No one would ever accuse mob boss Joey Merlino of being camera shy. Whether it's on the street outside the federal courthouse or out to dinner and a hockey game, Merlino carries himself as a public figure, even posing for pictures with guests at his South Florida restaurant.
This spring and summer, Merlino has been making the rounds and getting his picture taken at local casinos, from Harrah’s in Chester to the SugarHouse in Philadelphia, where he likes to go for a little late night black jack with his pals. But that could soon be over.
When Merlino visited Harrah's Casin in Chester, on Saturday, June 18th, he was met on the casino floor by agents of the Pennsylvania gaming control board, who wanted to serve him with a document but Merlino refused and promptly left the casino.
The document was a motion for the gaming control board to bar Merlino from Pennsylvania's casinos because he's a convicted felon and identified as a member of organized crime. The document seeks to make Merlino the first mob boss, or former mob boss, to be banned from casinos here since they opened in 2006.
"When you got guys who have a reputation and a history of convictions, it seems to me it's fairly simple. You put together a list together and you ban them from the casinos," mob expert and author, George Anastasia told Fox 29.
Pennsylvania's casino rules provide for an exclusion list. The list consists of "career criminals or professional offenders, cheats and other individuals whose presence in a licensed facility would be inimical to the interest of the commonwealth or license gaming therein." But for some reason, until now, gaming officials never tried to ban Merlino.
Anastasia, a former Philadelphia Inquirer reporter, notes that Merlino has been barred from Atlantic City casinos for 30 years -- even so-- cameras caught him with some of his mob pals playing in AC back in 1998.
"I remember when the casinos opened in Atlantic City. In the early days, they just put guys on it," Anastasia said.
So why bar Merlino in Pennsylvania now? Well, let’s go back to last March, when the Dapper Don was in town from South Florida to celebrate his birthday with some of his boyhood friends. He made a stop at the mob's new clubhouse at 11th and Jackson. Then, later that night, Merlino and 12 of his friends headed for the black jack tables in the SugarHouse casino. All, sources say, caught on tape by the casino's surveillance cameras.
"We'll see what they do now that they have a video of him physically being in there," Anastasia noted.
Court documents obtained by Fox 29 say Merlino and his pals were at the Black Jack tables, when a disagreement lead to some words between the Merlino entourage and several others at the table. Things got heated, there was some shoving and three punches thrown before casino security was called to break it up.
The documents say, "The large group of males, including Mr. Merlino reportedly threatened the other group and threatened that they would wait outside for them. “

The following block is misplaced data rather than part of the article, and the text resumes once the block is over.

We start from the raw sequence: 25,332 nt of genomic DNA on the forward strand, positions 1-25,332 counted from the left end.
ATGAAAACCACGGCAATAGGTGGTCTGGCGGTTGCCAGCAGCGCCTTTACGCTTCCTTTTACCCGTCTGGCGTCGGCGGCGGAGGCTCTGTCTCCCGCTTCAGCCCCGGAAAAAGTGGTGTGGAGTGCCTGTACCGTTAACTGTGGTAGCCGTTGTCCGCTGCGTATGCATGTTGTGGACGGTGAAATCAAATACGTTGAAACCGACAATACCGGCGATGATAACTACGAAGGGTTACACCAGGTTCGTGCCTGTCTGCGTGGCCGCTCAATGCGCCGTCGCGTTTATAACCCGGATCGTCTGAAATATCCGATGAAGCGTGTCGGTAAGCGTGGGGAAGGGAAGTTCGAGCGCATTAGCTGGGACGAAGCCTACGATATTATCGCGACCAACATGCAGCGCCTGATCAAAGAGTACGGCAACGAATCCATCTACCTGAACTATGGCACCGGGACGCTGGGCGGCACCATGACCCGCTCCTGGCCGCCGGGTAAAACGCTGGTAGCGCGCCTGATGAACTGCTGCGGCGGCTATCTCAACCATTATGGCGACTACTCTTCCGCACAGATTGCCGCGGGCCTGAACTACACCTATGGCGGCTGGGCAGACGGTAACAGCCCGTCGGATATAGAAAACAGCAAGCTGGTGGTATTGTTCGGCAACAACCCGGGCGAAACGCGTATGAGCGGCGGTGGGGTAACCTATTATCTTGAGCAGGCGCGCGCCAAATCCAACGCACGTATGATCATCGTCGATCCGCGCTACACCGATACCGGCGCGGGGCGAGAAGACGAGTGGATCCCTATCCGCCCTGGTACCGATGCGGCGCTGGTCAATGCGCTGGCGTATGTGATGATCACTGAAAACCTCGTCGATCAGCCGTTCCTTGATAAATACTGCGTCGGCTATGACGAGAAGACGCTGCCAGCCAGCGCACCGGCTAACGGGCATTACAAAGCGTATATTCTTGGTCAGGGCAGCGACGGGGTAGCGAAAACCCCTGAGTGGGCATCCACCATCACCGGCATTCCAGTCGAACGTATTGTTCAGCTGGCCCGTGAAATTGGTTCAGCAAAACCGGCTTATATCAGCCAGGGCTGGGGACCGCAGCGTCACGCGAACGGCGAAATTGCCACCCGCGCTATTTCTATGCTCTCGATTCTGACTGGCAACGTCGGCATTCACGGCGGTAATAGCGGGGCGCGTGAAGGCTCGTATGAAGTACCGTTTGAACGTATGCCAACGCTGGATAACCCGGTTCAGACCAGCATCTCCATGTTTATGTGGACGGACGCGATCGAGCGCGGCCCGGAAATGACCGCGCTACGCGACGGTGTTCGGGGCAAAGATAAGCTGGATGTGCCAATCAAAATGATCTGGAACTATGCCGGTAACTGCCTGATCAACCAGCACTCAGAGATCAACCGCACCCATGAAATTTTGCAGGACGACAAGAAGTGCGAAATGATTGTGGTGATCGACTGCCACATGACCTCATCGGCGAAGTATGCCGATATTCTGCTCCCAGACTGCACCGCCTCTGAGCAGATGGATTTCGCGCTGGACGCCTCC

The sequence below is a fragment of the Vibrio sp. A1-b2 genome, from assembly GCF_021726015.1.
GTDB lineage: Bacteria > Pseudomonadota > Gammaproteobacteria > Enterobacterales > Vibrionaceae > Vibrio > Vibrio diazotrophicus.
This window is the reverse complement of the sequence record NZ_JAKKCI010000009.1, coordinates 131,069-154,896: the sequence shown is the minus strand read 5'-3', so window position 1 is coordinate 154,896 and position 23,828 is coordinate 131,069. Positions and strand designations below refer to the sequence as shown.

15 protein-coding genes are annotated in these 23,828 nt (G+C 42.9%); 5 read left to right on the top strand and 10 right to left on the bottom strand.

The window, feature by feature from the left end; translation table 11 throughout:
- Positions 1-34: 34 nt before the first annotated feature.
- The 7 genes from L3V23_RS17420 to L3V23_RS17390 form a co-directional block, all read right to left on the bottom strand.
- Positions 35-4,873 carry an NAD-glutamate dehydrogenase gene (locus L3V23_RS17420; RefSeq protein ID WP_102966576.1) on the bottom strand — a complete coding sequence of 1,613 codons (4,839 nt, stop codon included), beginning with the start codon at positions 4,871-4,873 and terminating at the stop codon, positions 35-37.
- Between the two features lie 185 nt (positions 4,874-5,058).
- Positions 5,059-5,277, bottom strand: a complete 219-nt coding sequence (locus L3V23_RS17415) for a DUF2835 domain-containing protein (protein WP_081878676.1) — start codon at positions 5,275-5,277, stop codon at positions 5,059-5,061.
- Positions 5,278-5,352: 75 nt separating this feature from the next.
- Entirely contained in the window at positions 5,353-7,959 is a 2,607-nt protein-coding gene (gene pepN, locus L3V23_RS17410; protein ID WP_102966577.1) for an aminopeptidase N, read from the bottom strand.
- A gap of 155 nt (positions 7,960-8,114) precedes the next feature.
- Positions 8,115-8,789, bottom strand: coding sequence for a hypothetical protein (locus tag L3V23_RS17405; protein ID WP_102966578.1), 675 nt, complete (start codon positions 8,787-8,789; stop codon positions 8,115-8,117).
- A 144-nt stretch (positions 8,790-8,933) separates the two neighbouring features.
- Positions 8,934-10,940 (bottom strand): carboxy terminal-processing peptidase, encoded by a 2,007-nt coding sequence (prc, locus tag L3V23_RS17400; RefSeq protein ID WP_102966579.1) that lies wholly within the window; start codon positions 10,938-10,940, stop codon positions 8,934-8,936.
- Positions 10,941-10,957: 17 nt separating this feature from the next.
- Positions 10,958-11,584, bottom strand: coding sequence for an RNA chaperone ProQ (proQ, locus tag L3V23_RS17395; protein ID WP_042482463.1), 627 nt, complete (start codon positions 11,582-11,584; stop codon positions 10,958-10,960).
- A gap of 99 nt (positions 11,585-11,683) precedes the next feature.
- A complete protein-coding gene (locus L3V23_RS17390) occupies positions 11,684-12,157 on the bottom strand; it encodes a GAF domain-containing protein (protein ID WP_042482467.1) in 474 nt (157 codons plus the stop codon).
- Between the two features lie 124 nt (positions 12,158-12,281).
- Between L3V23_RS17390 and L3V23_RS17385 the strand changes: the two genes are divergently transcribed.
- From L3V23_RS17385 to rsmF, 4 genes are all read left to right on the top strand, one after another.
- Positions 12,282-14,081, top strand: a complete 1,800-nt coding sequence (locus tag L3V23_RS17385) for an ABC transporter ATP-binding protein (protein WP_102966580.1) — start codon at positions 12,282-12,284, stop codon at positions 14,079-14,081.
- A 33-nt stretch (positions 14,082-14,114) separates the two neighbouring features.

"’If you ask him about this situation, currently he'd say ‘Look, we were out socializing, partying, we went to the casino. What's the big deal I wasn't banned? I was allowed in there.’ And he's right," according to Anastasia.
At some point, Merlino shook hands with one of the combatants, and his entourage left the casino. Gaming officials say Merlino returned to the SugarHouse June 17th again with an entourage. This time he was approached by casino gaming agents with that document seeking to exclude him, he brushed the agents off and left.
Merlino is not the only high ranking Philadelphia wise guy still allowed to visit the state's casinos. Reputed mob boss, Joseph Ligambi isn't on Pennsylvania’s exclusion list. Neither is mob boss Steven Mazzone, or mob captains, George Borgesi and John Ciancaglini. But some of Joey's one time mob associates, like co-defendants Angelo Lutz and Ralph Abbruzzi, are barred from Pennsylvania casinos.
"Angelo Lutz likes to gamble. He's down at the casino in Chester, he's excluded. Lutz was convicted along with Merlino, Mazzone, and all those guys in the 2001 trial. He's on the list, they're not. Why is that?" Anastasia asked.
Now Pennsylvania authorities appear ready to make a change. They filed a petition to exclude Merlino from state casinos a month after the March 9th incident at the SugarHouse. They made three attempts to serve skinny Joey with papers at his home here and in Florida. They also tried to serve him at his restaurant in Boca Raton, all in an attempt to place him on the casino exclusion list.
The gaming enforcement agents have now asked for a default judgment against Merlino. They say his failure to respond to their attempts to keep him out of the casinos constitutes a waiver of his rights for a hearing. They have asked the gaming control board to place Merlino on the exclusion list immediately.
Merlino's attorney, Ed Jacobs, says his client has done nothing wrong, has not been properly served with documents, and is being barred "for no other reason than he's Joey Merlino.”